This post has been authored by Piya Mukherjee, one of our regular contributors. This is her own story and her experience growing up as a single kid.
Err…not in the literal sense. That was just meant to catch your attention. This is actually about being the single child, a child who has no siblings. I grew up as one and know a few more like me who did too. I think we have all turned up quite well unlike the common perception of such children being pampered, bratty, ill mannered, aloof and all the nine yards.
When my first born was about three years old, I started getting bombarded by the customary questions and advice about having the second child. Everyone from a mere acquaintance in the park to a family member or a friend would pose that same question. The discussion would eventually steer towards the challenges of being an only child. Many advised even without the knowledge that I was myself one.
Similarly, a lot of my acquaintances still ask me this question (given my experience for real) while contemplating the second child – “Is it difficult to be the only child?” My answer is NO!
It is definitely nice to have a sibling but it is not essential. I personally think you (the parent) should have more than one child if you can, if you wish to and you have the means to provide for the second (or third or fourth) child. That your first child will have company and someone to share with is an added bonus. If you cannot have the second child or you do not have the means to provide for more children, your only child will grow up just fine. It is a whole lot about the upbringing. Take it from me.
As they say life makes up for what it does not provide.
I grew up with friends who are no less than siblings, a mom who while being a friend was/is quite a disciplinarian (sometimes left me wondering that may be a sibling helps provide the necessary respite). I did not grow up with lot of options made available just because I was the only child. I was not aloof, shy, sad or depressed in any way. All in all I had a normal childhood and enjoyed just about every aspect of it. All this, while not being oblivious that I did not have a sibling.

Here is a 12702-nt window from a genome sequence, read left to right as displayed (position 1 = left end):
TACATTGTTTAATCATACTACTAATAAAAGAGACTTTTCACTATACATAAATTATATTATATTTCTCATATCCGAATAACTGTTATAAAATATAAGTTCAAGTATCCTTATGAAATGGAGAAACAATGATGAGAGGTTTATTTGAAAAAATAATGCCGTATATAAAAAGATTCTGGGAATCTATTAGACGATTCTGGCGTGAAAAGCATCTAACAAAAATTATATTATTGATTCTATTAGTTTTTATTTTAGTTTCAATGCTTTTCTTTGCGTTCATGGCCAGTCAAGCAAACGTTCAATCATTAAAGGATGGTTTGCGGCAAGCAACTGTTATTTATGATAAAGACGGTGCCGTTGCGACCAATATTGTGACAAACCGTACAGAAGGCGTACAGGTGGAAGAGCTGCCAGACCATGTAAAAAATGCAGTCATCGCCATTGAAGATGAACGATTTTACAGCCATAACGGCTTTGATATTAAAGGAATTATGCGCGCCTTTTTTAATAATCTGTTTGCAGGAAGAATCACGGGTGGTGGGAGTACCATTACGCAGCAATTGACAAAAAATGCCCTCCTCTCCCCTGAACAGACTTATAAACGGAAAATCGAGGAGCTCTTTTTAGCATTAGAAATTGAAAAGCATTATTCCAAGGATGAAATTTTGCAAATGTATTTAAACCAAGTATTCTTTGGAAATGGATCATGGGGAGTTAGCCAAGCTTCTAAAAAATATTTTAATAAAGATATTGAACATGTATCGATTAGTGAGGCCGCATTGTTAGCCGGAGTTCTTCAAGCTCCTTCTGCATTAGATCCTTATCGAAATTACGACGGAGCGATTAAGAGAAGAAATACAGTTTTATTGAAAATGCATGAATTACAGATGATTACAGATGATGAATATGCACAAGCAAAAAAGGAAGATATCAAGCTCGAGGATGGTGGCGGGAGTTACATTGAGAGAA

In my adult life, I have made more friends. The childhood friends still make up for the sibling/s I do not have. And honestly, now when I look at some people’s woes of keeping up with a sibling in the adult life, I am thankful that I do not have something of that kind to worry about. If you get along with the sibling, it is a joy ride. But if things go south or you realize you don’t get along well anymore, it is quite the contrary to a joy ride. Things could be unimaginably convoluted.
I am not discouraging the options of having siblings. I have two children of my own. It melts my heart to see their sense of companionship. I count it as a blessing. Having a child is a blessing. There are countless people who would give up all they possess to have a baby of their own. I have known and met many such. I have been in such a place myself temporarily.
Being the only child has nothing wrong about it. The only child grows up same as the one with one or more siblings. It completely depends on how they are raised. It depends on how easy the world makes it for them. So the next time a child tells you he does not have a sibling, do not make a sympathetic face. I saw many of those while growing up and did not think too kindly of those adults.
Have a child if you as the parent want to have one, if your heart says so. It is every parent’s personal decision, choice and circumstances. It cannot be influenced by family, peer and societal pressures. It should also not be influenced by gender preferences as well.
For every child that we have, we should count our blessings.